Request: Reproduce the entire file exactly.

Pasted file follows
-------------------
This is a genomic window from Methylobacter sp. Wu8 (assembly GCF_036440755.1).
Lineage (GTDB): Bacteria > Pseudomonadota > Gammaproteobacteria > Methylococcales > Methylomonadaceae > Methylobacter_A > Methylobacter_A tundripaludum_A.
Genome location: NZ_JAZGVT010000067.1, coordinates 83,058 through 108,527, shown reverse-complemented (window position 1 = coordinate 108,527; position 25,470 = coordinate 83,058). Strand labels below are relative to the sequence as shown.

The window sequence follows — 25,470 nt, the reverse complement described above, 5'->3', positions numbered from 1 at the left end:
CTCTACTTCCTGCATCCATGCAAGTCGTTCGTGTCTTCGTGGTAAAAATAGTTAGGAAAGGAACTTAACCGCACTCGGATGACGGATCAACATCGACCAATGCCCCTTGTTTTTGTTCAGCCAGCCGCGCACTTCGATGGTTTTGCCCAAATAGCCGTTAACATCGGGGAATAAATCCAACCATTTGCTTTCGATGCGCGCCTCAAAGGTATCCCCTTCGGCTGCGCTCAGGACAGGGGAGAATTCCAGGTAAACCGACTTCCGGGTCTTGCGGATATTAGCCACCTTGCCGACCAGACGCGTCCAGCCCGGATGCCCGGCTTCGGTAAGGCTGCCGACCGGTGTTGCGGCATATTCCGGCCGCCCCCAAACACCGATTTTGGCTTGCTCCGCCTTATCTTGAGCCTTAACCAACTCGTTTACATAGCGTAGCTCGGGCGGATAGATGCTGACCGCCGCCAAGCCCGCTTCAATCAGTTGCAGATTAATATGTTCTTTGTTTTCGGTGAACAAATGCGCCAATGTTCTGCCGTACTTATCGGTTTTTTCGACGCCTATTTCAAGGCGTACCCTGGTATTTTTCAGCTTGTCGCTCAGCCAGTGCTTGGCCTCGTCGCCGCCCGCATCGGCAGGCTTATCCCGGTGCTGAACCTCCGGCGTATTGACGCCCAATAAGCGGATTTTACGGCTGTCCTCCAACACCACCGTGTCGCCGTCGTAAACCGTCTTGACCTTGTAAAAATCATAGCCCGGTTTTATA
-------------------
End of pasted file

This is a genomic window from Methylobacter sp. Wu8 (assembly GCF_036440755.1).
Lineage (GTDB): Bacteria > Pseudomonadota > Gammaproteobacteria > Methylococcales > Methylomonadaceae > Methylobacter_A > Methylobacter_A tundripaludum_A.
Genome location: NZ_JAZGVT010000067.1, coordinates 83,058 through 108,527, shown reverse-complemented (window position 1 = coordinate 108,527; position 25,470 = coordinate 83,058). Strand labels below are relative to the sequence as shown.

The window sequence follows — 25,470 nt, the reverse complement described above, 5'->3', positions numbered from 1 at the left end:
CTCTACTTCCTGCATCCATGCAAGTCGTTCGTGTCTTCGTGGTAAAAATAGTTAGGAAAGGAACTTAACCGCACTCGGATGACGGATCAACATCGACCAATGCCCCTTGTTTTTGTTCAGCCAGCCGCGCACTTCGATGGTTTTGCCCAAATAGCCGTTAACATCGGGGAATAAATCCAACCATTTGCTTTCGATGCGCGCCTCAAAGGTATCCCCTTCGGCTGCGCTCAGGACAGGGGAGAATTCCAGGTAAACCGACTTCCGGGTCTTGCGGATATTAGCCACCTTGCCGACCAGACGCGTCCAGCCCGGATGCCCGGCTTCGGTAAGGCTGCCGACCGGTGTTGCGGCATATTCCGGCCGCCCCCAAACACCGATTTTGGCTTGCTCCGCCTTATCTTGAGCCTTAACCAACTCGTTTACATAGCGTAGCTCGGGCGGATAGATGCTGACCGCCGCCAAGCCCGCTTCAATCAGTTGCAGATTAATATGTTCTTTGTTTTCGGTGAACAAATGCGCCAATGTTCTGCCGTACTTATCGGTTTTTTCGACGCCTATTTCAAGGCGTACCCTGGTATTTTTCAGCTTGTCGCTCAGCCAGTGCTTGGCCTCGTCGCCGCCCGCATCGGCAGGCTTATCCCGGTGCTGAACCTCCGGCGTATTGACGCCCAATAAGCGGATTTTACGGCTGTCCTCCAACACCACCGTGTCGCCGTCGTAAACCGTCTTGACCTTGTAAAAATCATAGCCCGGTTTTATA